Friday 5 October 2018

I've got More than my Share of Happiness!

Buenas Dias!

Well, this morning I will have great pleasure . . . .

but first I have to do the blog!

For those who may be new to my blog, I know that today is October the fifth but due to a number of factors, mostly a lack of internet within The Manu national Park, I could not keep up the daily blog describing my adventures.

To those who read yesterday's blog, I humbly apologise for starting in the same vein!

"You're so vane, you probably think this blog is about you!"

Sorry, I am in a wonderful mood today. Birds are flying high in the sky outside my bedroom here in Lima, Peru; Black Vultures {!}, Belcher's Gulls and Parakeets. Scrub Blackbirds are being as noisy as ever with their electric calls and West Peruvian Doves are saying “please be quiet” with their dove tones that would be familiar to doves around the world.

A sleepness night with Mary Poppins and Ken Dodd on Youtube, with a George Monbiot article on Plastic and Consumerism studied and the links read and collated for further perusal. I am buzzing!

Happiness, happiness is a clean beach, without the mess! I think we all should take a rest, from buying crap stuff. That would be the best!

Obviously, as I said yesterday, yet maybe you weren't here, you now know I survived the six month Biking Birder Peruvian adventure over The Andes by frog . . . I mean by bicycle and river by packraft!

What follows over the next 74 days, well to Christmas anyway, will be a daily update as though we are back together in July of this year. Day by day I will post my diary as though it is still happening. Together we will share the thrills, the splendour of nature and the terrors. Oh yes, there were days of terror but those few moments were outshone by days of such magnificence that dark clouds were obliterated by nature's beauty.

So please read and imagine . . . . 

Oh, and please, PLEASE if you could make a donation to Birdlife International as you read I would be more over the Moon than I already am! Neil, I am coming to see you.

Two wonderful, marvellous, beautiful, fabulous people, well three actually if one counts Lizzy and Jack, superb Mother and Son combination as two instead of one and a half, did so yesterday, taking my total raised for Birdlife International to near a thousand pounds!

A million thank yous to Val, Lizzy and five hundred thousand to Jack!

Thank you and love to you all,

Be Green.

Gary xxx 

Hi ho, Hi ho, It's a birding I will go . . . 

Off to the fabulous Los Pantanos de Villa nature reserve for the day to be filmed by PromPeru! Brilliant! 

I adore Los Pantanos de Villa!

2nd July, 2018

Very sunny, breezy PM

The day of the last big push, I am ready and the bike and rucksack are heavy with the food I will need for the days that I will be birding along the famous Manu Road, the day's when I am not staying at lodges. I have five days away from lodges that I need food for before I reach the next village, Chontachaka. So loaded up I set off along a dirt road that goes down the river valley.
At the five kilometre post the road divides. The road I need forks right and slopes upwards, the push begins. Tall Eucalyptus trees are with me for the first few kilometres and then, as the road gains height, the vegetation changes to bushes and flowering shrubs. There is a local pushing a bike just ahead of me and as his is unladen he goes faster and soon disappears.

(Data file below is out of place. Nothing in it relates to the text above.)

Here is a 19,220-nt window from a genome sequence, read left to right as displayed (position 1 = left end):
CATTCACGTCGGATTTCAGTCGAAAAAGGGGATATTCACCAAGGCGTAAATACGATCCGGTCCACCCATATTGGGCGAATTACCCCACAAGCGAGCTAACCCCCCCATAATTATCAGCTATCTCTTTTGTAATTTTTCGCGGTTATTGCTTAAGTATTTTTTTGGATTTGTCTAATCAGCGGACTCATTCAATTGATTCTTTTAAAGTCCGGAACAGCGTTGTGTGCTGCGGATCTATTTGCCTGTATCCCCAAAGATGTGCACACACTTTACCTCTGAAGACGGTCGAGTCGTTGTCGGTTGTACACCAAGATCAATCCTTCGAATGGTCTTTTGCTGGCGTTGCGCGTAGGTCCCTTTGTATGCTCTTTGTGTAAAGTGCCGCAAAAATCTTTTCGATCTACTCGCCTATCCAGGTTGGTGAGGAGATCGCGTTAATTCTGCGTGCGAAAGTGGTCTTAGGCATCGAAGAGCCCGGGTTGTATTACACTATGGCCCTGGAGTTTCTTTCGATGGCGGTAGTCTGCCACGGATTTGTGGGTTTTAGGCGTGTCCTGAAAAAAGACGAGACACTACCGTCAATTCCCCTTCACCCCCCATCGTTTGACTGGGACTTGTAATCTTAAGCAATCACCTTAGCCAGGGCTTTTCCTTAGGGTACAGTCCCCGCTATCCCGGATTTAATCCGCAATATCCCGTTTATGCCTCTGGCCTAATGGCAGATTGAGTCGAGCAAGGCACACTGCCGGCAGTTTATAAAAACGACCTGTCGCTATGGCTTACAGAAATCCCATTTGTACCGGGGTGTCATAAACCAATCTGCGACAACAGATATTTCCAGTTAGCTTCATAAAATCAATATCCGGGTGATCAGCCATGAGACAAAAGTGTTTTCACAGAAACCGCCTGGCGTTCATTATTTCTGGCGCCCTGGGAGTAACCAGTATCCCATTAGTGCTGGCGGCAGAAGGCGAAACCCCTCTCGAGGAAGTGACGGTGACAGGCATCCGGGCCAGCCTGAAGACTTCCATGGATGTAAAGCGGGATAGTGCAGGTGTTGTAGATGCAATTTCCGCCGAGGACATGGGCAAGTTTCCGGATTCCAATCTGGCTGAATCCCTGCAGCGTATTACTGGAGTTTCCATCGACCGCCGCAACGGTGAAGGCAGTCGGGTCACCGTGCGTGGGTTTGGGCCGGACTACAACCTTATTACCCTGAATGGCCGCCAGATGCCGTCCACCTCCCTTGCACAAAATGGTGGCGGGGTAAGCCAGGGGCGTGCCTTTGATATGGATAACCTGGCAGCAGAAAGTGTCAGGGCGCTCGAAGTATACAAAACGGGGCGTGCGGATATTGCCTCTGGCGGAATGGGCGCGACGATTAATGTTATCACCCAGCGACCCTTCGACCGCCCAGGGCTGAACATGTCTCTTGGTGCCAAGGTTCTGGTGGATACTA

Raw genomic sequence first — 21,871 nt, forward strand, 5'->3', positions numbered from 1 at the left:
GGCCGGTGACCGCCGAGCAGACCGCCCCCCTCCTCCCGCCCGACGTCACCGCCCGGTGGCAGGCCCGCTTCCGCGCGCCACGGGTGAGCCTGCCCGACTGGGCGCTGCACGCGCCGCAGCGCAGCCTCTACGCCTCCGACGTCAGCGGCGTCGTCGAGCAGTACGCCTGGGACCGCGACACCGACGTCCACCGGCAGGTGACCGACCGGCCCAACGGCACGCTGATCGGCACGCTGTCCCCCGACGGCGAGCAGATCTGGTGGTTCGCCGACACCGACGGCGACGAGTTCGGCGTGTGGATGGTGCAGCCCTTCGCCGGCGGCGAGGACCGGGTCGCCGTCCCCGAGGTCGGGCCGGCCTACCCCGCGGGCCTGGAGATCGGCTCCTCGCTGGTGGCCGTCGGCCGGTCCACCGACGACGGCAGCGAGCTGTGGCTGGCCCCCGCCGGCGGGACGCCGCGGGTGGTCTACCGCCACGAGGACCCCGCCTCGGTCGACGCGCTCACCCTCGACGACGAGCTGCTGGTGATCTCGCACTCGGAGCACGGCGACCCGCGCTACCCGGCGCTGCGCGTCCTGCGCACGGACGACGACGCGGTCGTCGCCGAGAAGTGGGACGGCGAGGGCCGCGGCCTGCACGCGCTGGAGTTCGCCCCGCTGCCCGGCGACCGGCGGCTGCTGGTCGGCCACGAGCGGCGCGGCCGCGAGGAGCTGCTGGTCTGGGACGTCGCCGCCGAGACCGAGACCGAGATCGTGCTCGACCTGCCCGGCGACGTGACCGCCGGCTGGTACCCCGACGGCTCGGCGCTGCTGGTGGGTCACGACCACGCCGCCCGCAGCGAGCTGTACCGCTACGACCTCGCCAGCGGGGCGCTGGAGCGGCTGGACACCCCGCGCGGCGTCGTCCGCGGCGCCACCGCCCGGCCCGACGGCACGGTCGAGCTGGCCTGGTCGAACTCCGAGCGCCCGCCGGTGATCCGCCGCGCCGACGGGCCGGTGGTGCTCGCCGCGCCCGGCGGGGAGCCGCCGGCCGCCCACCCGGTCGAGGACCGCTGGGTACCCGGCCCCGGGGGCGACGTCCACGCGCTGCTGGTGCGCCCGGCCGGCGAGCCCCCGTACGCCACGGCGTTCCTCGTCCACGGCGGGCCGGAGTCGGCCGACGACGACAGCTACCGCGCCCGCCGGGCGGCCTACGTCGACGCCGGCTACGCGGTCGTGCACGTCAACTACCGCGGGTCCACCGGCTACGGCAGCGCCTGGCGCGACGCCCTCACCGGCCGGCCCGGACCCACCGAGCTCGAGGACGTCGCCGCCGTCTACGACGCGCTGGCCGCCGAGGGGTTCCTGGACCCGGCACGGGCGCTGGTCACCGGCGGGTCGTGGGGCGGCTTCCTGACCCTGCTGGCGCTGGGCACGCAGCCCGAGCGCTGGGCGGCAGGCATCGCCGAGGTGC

A flock! Panic time as I try to see all the birds and they don't want me to see them. They flit from bushes and dive into the next one with rapid motion and I can see leaves and twigs moving from where they are hiding. Occasional glimpses, Rufous-collared Sparrows!
I continue and the road, with it's rocky, bumpy, dusty surface makes the push hard and laborious. The views though compensate and the occasional stop for a rest allows me to realise how incredibly beautiful this part of the world is. The hills are old grass green as the dry season has taken away the verdant colour of the Austral summer and replaced it with this yellowish carpet. Crops are dry too yet there are occasional rows of green, potatoes and red, quinoa. 
Looking ahead, as the road turns around a corner, I can see that there are a series of large valleys that have eaten into the hillside and each have a long section of road on the south before a turn, usually over a concrete ford with a small stream. Then there is the long push on the north side and the road continues gaining height to the next corner. With each valley I hope that the next corner will turn out to be the last and that I will see where the highest point of the road is. This last summit will be the last summit of my Andean adventure. I will have crossed The Andes and it will be downhill all the way to Amazonia from that point. Michael Palin and Terry Jones would tell me that I should have brought a large cuddly rainforest frog with me on the bike, like the one that came with me on all of my United Kingdom Biking Birder adventures named Sid. The Monty Python pair wrote a book called Ripping Yarns and made a TV series of the same, or vice versa. One of the tales was of an intrepid skit on Victorian adventurers called, Across The Andes by Frog. Well, I have crossed The Andes by bike. Actually I haven't seen a frog . . . yet!